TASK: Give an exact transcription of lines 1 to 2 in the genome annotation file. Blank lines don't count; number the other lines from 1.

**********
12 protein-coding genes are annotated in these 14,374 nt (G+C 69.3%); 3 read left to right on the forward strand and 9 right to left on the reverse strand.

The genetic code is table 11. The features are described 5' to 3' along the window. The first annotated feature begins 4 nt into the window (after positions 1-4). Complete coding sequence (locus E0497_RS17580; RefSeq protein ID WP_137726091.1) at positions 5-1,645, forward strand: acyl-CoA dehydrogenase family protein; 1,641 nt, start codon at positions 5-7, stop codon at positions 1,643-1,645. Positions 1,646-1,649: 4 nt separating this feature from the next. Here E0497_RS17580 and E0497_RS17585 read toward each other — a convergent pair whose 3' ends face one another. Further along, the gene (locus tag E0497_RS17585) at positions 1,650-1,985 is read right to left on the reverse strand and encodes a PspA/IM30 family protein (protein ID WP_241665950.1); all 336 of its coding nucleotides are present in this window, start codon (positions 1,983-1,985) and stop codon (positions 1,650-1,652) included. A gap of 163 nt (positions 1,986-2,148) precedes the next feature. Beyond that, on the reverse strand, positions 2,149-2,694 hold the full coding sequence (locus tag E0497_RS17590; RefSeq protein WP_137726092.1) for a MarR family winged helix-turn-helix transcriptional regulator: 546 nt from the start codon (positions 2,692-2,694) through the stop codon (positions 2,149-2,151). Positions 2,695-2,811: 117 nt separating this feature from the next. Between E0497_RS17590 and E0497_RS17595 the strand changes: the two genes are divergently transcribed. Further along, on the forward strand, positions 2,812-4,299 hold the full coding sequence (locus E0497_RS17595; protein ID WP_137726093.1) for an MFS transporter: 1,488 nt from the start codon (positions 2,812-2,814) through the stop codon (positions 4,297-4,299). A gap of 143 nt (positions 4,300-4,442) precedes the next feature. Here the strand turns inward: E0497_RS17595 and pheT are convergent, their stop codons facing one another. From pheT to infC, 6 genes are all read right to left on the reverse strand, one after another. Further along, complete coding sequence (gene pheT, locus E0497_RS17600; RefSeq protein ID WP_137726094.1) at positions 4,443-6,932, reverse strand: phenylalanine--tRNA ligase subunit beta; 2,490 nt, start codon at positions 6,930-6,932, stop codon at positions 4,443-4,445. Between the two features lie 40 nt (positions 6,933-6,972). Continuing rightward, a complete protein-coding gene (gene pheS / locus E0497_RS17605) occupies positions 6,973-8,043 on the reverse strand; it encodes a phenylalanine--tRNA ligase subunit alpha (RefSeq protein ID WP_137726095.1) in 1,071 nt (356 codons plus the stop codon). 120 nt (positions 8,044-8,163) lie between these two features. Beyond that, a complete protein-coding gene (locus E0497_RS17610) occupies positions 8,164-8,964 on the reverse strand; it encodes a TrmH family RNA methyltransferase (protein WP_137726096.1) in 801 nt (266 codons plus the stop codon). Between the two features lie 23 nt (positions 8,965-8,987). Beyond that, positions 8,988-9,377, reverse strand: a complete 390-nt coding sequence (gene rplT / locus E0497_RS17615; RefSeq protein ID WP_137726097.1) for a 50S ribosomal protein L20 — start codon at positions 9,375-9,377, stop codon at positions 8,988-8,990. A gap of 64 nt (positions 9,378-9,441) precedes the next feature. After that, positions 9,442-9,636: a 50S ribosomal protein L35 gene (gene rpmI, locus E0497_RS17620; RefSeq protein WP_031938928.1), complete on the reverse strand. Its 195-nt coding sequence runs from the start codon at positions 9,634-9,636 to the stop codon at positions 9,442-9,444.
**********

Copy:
12 protein-coding genes are annotated in these 14,374 nt (G+C 69.3%); 3 read left to right on the forward strand and 9 right to left on the reverse strand.

The genetic code is table 11. The features are described 5' to 3' along the window. The first annotated feature begins 4 nt into the window (after positions 1-4). Complete coding sequence (locus E0497_RS17580; RefSeq protein ID WP_137726091.1) at positions 5-1,645, forward strand: acyl-CoA dehydrogenase family protein; 1,641 nt, start codon at positions 5-7, stop codon at positions 1,643-1,645. Positions 1,646-1,649: 4 nt separating this feature from the next. Here E0497_RS17580 and E0497_RS17585 read toward each other — a convergent pair whose 3' ends face one another. Further along, the gene (locus tag E0497_RS17585) at positions 1,650-1,985 is read right to left on the reverse strand and encodes a PspA/IM30 family protein (protein ID WP_241665950.1); all 336 of its coding nucleotides are present in this window, start codon (positions 1,983-1,985) and stop codon (positions 1,650-1,652) included. A gap of 163 nt (positions 1,986-2,148) precedes the next feature. Beyond that, on the reverse strand, positions 2,149-2,694 hold the full coding sequence (locus tag E0497_RS17590; RefSeq protein WP_137726092.1) for a MarR family winged helix-turn-helix transcriptional regulator: 546 nt from the start codon (positions 2,692-2,694) through the stop codon (positions 2,149-2,151). Positions 2,695-2,811: 117 nt separating this feature from the next. Between E0497_RS17590 and E0497_RS17595 the strand changes: the two genes are divergently transcribed. Further along, on the forward strand, positions 2,812-4,299 hold the full coding sequence (locus E0497_RS17595; protein ID WP_137726093.1) for an MFS transporter: 1,488 nt from the start codon (positions 2,812-2,814) through the stop codon (positions 4,297-4,299). A gap of 143 nt (positions 4,300-4,442) precedes the next feature. Here the strand turns inward: E0497_RS17595 and pheT are convergent, their stop codons facing one another. From pheT to infC, 6 genes are all read right to left on the reverse strand, one after another. Further along, complete coding sequence (gene pheT, locus E0497_RS17600; RefSeq protein ID WP_137726094.1) at positions 4,443-6,932, reverse strand: phenylalanine--tRNA ligase subunit beta; 2,490 nt, start codon at positions 6,930-6,932, stop codon at positions 4,443-4,445. Between the two features lie 40 nt (positions 6,933-6,972). Continuing rightward, a complete protein-coding gene (gene pheS / locus E0497_RS17605) occupies positions 6,973-8,043 on the reverse strand; it encodes a phenylalanine--tRNA ligase subunit alpha (RefSeq protein ID WP_137726095.1) in 1,071 nt (356 codons plus the stop codon). 120 nt (positions 8,044-8,163) lie between these two features. Beyond that, a complete protein-coding gene (locus E0497_RS17610) occupies positions 8,164-8,964 on the reverse strand; it encodes a TrmH family RNA methyltransferase (protein WP_137726096.1) in 801 nt (266 codons plus the stop codon). Between the two features lie 23 nt (positions 8,965-8,987). Beyond that, positions 8,988-9,377, reverse strand: a complete 390-nt coding sequence (gene rplT / locus E0497_RS17615; RefSeq protein ID WP_137726097.1) for a 50S ribosomal protein L20 — start codon at positions 9,375-9,377, stop codon at positions 8,988-8,990. A gap of 64 nt (positions 9,378-9,441) precedes the next feature. After that, positions 9,442-9,636: a 50S ribosomal protein L35 gene (gene rpmI, locus E0497_RS17620; RefSeq protein WP_031938928.1), complete on the reverse strand. Its 195-nt coding sequence runs from the start codon at positions 9,634-9,636 to the stop codon at positions 9,442-9,444.